Not Seeing the Wood for the Trees

The Lewknor Turn
, Anthony Mellors (Shearsman)
is that a bruise or a tattoo?, sean burn (Shearsman)
Lessways Least Scarce Among-poems 2002-2009 , Peter Larkin (Shearsman)

I've not read any of Anthony Mellors' critical writing though I did gist his 'memoir' in Cusp, which I found enjoyable and informative. It says on the back-cover blurb of The Lewknor Turn (the gnomic-sounding title seems typical of his oblique method) that Mellors' essays on late modernism attempt a fusion of classics, poetics and political economy. Much the same could be said about his poetry I think. This isn't 'easy' poetry but it is stimulating and I always enjoy reading material which embraces difficulty as long as I can find some way in or/and find an aesthetic response to the work even if there are frustrations involved in any attempt at analysis.

He is working in the field of poetry as political critique, allied to a lyrical sensuousness, where it isn't always easy to detect the tone and where you are constantly surprised by a mix of playfulness, dark humour, changes in register and an overall need to keep 'the show on the road'. I'm reminded variously of Tony Lopez, John Wilkinson, Jeremy Prynne and Drew Milne though he's not as high-wire scholarly-glamour as Milne can be and there's ultimately a more sober feel to his style and presentation. The mix of language register is rich and frequently attractive though which means there is plenty of pleasure available to the attentive reader even if you don't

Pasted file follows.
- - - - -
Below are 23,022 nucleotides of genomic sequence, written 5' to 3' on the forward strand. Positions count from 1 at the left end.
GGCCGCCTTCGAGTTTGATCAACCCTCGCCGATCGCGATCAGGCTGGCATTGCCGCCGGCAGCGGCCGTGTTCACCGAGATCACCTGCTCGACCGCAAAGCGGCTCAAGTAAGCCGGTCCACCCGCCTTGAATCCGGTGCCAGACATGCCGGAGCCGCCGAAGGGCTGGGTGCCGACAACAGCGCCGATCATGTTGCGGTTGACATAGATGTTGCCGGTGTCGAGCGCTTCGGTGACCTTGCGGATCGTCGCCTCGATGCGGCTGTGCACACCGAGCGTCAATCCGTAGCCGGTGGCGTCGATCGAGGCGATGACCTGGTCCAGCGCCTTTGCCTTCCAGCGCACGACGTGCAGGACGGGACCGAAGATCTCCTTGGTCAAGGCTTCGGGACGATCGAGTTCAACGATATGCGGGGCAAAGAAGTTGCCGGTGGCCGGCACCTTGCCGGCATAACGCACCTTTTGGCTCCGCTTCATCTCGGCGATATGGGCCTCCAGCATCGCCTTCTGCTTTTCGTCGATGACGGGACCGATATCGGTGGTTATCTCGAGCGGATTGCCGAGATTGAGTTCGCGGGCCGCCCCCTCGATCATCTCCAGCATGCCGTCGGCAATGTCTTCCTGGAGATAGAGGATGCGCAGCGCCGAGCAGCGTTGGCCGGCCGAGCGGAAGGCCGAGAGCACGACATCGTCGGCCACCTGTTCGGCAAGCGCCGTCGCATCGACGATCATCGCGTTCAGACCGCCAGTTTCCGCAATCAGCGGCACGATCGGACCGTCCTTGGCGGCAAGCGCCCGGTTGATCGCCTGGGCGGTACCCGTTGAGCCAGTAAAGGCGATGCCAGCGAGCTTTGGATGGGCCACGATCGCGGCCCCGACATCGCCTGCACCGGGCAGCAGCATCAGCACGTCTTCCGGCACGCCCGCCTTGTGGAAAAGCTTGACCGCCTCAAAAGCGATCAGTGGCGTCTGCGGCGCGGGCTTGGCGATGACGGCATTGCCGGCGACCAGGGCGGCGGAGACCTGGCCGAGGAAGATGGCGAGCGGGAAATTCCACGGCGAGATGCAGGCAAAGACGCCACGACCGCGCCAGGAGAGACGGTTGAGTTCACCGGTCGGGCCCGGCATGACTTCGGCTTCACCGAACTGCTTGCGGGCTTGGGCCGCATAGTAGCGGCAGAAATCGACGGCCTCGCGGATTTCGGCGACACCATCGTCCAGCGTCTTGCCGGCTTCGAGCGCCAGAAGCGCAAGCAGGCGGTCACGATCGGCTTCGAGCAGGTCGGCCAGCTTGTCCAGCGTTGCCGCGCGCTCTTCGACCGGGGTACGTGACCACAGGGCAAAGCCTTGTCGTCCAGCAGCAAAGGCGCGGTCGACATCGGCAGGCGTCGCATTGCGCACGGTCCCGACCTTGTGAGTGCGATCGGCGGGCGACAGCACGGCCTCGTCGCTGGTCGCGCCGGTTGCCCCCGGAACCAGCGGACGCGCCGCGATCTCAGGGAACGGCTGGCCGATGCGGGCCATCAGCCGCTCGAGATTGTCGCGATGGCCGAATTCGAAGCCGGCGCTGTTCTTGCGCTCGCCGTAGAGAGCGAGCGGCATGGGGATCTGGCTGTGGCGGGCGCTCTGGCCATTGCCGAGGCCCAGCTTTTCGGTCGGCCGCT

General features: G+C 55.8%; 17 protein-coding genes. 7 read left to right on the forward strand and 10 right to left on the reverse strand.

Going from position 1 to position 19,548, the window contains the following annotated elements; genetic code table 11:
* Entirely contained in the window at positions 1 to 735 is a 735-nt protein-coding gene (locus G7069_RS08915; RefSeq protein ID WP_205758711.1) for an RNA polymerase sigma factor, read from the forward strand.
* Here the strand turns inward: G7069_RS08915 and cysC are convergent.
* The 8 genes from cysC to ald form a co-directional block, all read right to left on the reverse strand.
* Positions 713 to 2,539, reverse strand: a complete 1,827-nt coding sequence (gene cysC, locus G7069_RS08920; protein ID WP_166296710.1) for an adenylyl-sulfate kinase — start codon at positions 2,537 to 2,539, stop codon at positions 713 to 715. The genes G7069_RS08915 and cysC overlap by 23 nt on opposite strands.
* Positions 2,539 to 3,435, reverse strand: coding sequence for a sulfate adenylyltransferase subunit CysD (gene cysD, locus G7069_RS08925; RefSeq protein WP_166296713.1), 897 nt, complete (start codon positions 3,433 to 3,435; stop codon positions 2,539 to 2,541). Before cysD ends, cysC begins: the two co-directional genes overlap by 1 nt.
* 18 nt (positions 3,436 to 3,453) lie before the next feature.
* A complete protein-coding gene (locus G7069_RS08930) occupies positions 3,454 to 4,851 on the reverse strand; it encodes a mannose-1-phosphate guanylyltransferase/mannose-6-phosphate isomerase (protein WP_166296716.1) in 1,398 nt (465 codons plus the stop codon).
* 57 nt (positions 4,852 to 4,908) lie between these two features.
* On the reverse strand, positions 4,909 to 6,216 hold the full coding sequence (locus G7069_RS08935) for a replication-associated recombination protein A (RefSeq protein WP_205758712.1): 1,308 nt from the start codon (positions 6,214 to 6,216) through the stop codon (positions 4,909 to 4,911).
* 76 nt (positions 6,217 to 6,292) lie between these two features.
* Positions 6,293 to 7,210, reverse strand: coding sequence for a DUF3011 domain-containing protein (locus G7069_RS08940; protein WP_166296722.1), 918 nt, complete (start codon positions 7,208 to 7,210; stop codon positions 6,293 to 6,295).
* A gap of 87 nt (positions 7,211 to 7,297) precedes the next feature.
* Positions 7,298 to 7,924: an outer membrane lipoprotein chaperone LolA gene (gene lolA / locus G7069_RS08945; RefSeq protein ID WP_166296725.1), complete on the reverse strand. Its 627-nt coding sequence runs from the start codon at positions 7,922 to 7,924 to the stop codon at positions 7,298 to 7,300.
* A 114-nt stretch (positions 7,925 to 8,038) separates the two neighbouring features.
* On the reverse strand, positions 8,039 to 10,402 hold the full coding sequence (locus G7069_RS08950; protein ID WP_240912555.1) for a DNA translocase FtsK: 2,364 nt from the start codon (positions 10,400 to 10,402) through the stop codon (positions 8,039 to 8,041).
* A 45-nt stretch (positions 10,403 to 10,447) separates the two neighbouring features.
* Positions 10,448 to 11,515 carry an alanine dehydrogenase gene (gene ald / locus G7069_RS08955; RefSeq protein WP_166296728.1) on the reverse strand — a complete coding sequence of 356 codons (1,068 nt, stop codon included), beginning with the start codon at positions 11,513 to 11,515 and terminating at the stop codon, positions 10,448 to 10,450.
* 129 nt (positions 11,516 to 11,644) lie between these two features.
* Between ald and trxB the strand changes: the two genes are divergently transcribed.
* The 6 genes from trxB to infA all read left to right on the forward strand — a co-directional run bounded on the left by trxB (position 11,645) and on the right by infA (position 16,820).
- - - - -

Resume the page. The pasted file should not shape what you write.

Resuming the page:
always pick up on the political references or angles, as I'm sure I didn't.

The opening section 'bent out of shape', begins with a prose description in two versions, of an experience of swimming in a cave, somewhere in Greece. It's a strange piece, not typical and an intriguing way to begin this sort of book. This is followed by twenty four poems, each headed by the appropriate roman numeral, which have the feel of smoothed-out montage and which embrace puns, questions and a sense of intentional 'academic dryness' which is constantly undermined by an overall lack of sense or narrative cohesion. There is a constant feel of diversion, of 'going off on another tangent', of yet another 'aside', yet the writing retains a sense of control, which somehow suggests continuity and 'meaning' as in a traditional essay structure:

was Frank Moore? Spent the day worrying
     that I'd missed a bit, meaning the organized dance
     of a non-thesis. The sign said use drywipe pens only
     only the wipe wasn't dry and later a black nodule
     the colour of the seat turned out to be solid waste
     that wasn't solid and I was afraid. The final turn
     is towards Lewknor, rainbows in the streetlamps
     unfathomed for all their limpidity, readymade
      icons of a journey to the centre of the hearth.
          ('bent out of shape' XIV)

The title of the second section 'Homage to Rod McKuen' suggests satire and is made up of a series of shorter pieces. Take this example:
     Where have the curlews gone?
     the estuaries and the moors are bare
     of them, and no warmer climes
     claim them.

     Sitting in the mouth of my cave
     I watch 'ladies' trapped by the tide
     and think of simple things